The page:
Hawk hiding in a tree.
Cowbird in a small tree.
Two juvenile moorhens heading towards me.
The reddish egrets have got to be one of the most animated birds there are. And the one above has got to be one of the most photographed at Fort Desoto. The north beach marsh at Fort Desoto was at low tide. I walked up and sat down on the sand and watched this egret for at least half an hour. He kept jumping around back and forth. He looked like he would take off and then stick his head under the water and come up with a fish. They lift their wings up to shade the water so they can see the fish better. They do it so gracefully. This one kept sort of half flying around. He almost seemed to be performing for me. He was also eating quite a bit of fish. He slowed down after a while and stopped to preen. I headed down the beach to find my hubby.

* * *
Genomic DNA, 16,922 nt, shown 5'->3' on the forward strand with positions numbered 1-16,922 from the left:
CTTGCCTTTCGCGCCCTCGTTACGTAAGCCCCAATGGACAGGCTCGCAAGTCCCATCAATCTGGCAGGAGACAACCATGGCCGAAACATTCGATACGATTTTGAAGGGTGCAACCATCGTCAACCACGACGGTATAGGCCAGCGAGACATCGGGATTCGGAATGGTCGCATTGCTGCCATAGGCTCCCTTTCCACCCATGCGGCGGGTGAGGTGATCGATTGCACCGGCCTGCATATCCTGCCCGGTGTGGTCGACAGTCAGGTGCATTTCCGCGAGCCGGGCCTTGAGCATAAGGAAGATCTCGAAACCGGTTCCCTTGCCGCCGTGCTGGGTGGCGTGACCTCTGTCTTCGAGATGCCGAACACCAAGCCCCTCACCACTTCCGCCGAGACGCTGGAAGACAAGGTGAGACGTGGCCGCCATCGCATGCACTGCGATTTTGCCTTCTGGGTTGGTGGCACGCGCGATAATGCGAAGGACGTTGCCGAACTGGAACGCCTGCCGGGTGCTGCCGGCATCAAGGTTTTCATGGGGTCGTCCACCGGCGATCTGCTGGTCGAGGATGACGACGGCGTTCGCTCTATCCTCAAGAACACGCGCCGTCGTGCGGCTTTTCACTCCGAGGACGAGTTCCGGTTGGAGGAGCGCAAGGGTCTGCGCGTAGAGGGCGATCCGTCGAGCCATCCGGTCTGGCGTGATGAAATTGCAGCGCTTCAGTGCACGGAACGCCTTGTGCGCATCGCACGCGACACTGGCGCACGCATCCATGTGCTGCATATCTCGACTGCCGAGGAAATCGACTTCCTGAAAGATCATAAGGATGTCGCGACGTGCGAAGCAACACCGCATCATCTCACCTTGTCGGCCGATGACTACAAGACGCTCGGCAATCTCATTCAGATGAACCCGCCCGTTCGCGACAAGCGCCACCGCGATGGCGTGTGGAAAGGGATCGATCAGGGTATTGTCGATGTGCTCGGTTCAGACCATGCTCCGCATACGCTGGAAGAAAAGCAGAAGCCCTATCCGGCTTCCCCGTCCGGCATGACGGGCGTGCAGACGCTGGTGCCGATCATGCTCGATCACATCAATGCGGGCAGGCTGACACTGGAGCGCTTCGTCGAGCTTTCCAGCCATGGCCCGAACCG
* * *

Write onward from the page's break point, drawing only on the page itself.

A large group of ducks waiting for a handout. The stick in the upper middle is a big sign that says "Do not feed the wildlife, including ducks." People ignore it. There's a spot at the lake near a small parking lot that the ducks congregate at. People park there and feed the ducks. The ducks are very aggressive and will charge at your ankles if you don't feed them.
I stopped off at Lake Seminole Park one day last week to check on the limpkin nest. I had been there 2 weeks before and there were several eggs in a nest built on a shallow section of the lake. I wanted to see if the eggs had hatched. Since it had been raining every day for a week the nest was under 2 feet of water. I couldn't see from the boardwalk if the eggs were still there so I don't know if they had already hatched and the family had moved on. I didn't see any limpkins on that end of the lake which is unusual. Sad, hot and depressed I started the walk back to my car. I was thinking I wouldn't find any birds around but I did manage to see a few before I left.